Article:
PPMD Convenes Meeting to Explore the Burden of Pediatric Clinical Trials

The Duchenne community has waited 20 years to be where we are. We are reminded daily of how far we have come, how the landscape has changed, how there are close to 20 clinical trials to choose from. While these changes within are landscape bring us to a hopeful time in Duchenne, the journey to this point has not been painless for the families involved.

As we have watched clinical trials in Duchenne expand, we have witnessed the impact of participating in these trials on children and families. Trials with complex protocols that may extend for lengthy periods of time exert significant pressures that families feel, and exert on each other. Examples of children and parents rebelling against the pressure, trying their very best to cope or, more often, not coping at all, creep onto social media and into our hearts. 


Last fall, PPMD had a discussion with Dr. Robert “Skip” Nelson (Deputy Director and Senior Pediatric Ethicist in the Office of Pediatric Therapeutics (OPT) in the Office of the Commissioner) that illuminated concerns that PPMD, industry, and the FDA all shared – concerns of the burdens being placed on participants and families involved in pediatric research. It became clear that it was time to examine and address the needs of our community more closely.

Photo from today's "Unique Burdens of Pediatric Clinical Trials" meeting

Today and tomorrow, PPMD will convene the "Unique Burdens of Pediatric Clinical Trials" meeting. This meeting will include presentations of the perspectives of parents/patients, industry, and primary investigators, on four main areas that have been identified as areas of burden in clinical trial participation.

These four areas include:


  • Protocol and technical burden
    • How does a protocol that attempts to address the complexities of Duchenne and assess the safety and efficacy of a drug, translate to the life of a child and family? 
    • Are we asking children to do what is needed and appropriate, and no more? 
    • Or are there tasks that could be dropped from the study, procedures that could be taken out, or parts of the trial that could be completed closer to home or maybe via telehealth? 
  • Consent/assent
    • Are families fully able to comprehend what they are signing on to when they give consent/assent? Or are there tools that we can develop or use that will assure that families and children are aware of the impact that trial participation will have on their lives?  
    • Does an initial assent given as a child still count 5 or 10 years later? Or should the assent be re-visited regularly? 
    • Are there procedures that we might use that reduce the possible pressure that families feel to participate, and empower children to have an equal voice in whether to continue in a trial?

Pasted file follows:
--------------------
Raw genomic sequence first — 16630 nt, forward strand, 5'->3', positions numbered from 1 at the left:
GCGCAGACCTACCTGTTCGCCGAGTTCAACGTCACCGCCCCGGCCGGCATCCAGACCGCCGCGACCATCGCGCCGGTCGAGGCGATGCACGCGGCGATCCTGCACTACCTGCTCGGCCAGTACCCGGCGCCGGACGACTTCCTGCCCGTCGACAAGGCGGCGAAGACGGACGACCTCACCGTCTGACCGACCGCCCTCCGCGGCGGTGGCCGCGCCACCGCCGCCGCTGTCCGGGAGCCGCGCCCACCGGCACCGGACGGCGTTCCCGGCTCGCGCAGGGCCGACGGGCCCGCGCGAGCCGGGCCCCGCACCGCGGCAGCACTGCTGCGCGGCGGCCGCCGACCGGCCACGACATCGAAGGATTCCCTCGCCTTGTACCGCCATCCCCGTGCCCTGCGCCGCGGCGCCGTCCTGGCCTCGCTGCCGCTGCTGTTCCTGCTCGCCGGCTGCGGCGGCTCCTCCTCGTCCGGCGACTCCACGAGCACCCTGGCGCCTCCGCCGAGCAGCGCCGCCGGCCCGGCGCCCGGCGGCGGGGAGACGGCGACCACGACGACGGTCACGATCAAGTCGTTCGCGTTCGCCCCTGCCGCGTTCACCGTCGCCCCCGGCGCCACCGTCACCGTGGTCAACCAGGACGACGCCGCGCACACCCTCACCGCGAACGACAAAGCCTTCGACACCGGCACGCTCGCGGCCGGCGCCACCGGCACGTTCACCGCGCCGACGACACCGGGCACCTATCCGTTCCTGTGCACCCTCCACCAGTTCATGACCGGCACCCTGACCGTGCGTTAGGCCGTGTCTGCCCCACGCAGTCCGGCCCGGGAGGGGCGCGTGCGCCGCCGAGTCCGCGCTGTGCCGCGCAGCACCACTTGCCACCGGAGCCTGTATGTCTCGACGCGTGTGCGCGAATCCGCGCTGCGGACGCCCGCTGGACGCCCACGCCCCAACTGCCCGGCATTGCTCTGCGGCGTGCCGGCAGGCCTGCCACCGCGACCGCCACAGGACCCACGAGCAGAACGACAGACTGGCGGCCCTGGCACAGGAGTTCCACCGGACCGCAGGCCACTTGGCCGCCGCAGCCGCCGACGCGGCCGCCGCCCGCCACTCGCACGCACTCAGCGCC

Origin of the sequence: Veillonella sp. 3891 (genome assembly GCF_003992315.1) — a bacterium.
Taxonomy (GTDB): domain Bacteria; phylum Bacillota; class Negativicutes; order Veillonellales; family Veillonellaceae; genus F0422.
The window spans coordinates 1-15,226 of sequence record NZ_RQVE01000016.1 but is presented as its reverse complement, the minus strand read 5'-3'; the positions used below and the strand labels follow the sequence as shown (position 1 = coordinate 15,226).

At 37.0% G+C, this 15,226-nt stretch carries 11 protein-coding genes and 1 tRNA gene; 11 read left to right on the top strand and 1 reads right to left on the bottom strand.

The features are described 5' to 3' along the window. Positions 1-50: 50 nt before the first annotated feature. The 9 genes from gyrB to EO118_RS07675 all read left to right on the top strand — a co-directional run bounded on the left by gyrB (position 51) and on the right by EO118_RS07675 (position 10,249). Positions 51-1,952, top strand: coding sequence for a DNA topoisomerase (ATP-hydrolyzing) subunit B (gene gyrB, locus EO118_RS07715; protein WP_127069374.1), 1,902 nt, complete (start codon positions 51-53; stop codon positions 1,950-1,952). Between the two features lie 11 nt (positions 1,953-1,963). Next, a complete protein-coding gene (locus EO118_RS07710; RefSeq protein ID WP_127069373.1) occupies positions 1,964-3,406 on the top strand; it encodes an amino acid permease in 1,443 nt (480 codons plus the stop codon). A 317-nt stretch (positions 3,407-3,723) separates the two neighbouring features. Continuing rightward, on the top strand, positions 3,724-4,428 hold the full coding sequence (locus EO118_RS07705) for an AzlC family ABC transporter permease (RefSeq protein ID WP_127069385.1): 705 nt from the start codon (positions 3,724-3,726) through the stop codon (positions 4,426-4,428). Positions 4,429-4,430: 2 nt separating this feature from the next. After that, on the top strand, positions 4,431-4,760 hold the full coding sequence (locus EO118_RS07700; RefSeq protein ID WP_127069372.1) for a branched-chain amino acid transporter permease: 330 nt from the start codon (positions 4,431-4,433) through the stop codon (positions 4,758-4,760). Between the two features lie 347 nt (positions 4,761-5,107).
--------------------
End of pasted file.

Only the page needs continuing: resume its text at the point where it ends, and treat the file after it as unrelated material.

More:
• Psychological burden
    • Are families able to adapt to the impact of living life around a clinical trial? Or should there be considerations given to including counseling in clinical trial protocols? 
    • Do families feel comfortable expressing the stresses that trial participation causes? 
    • Do they possibly feel “survivor’s guilt” that they/their child has the appropriate deletion and will participate in the trial and other children do not qualify? Or are there tools that we could use to better evaluate the family’s psychosocial health? 
  • Financial burden
    • The outward costs of clinical trial participation (costs of travel, food, housing) are obvious, but what are the hidden costs? What are the costs of the loss of time at work, lost vacation days that are spent for trial visits, childcare for siblings, to name only a few? 
    • Are there ways, as a community, that we can reduce these costs for families?


A published summary of this meeting will be available to the community.


We appreciate the FDA’s participation in this meeting and their openness to discussion. The burden of trial participation for children appears to be a priority for the agency. In fact, later this month we expect the FDA to announce that they will be holding a Pediatric Advisory Committee Meeting soon. This meeting will take a closer look at trial protocols, in particular the use of ports.


In all areas of life we have heroes – firemen who rush into burning buildings to pull out stranded victims, athletes that dig a little deeper to find that shred of spirit needed to push them across the finish line, workers who sacrifice whatever is needed to help just one more person. 


In Duchenne, we don't have to look farther than our clinical trial sites to find our heroes. Every day, trial participants dig deep into their spirit to bear the burdens and make the sacrifices needed to make sure that new therapies are safe, that they work, that they make the tumultuous journey from bench to bedside – that these new therapies are available to every patient that wants and needs them. 


PPMD heralds these families, and recognizes the tremendous burdens that they endure. We are hopeful that, together, we can help make being a hero a little less painful.

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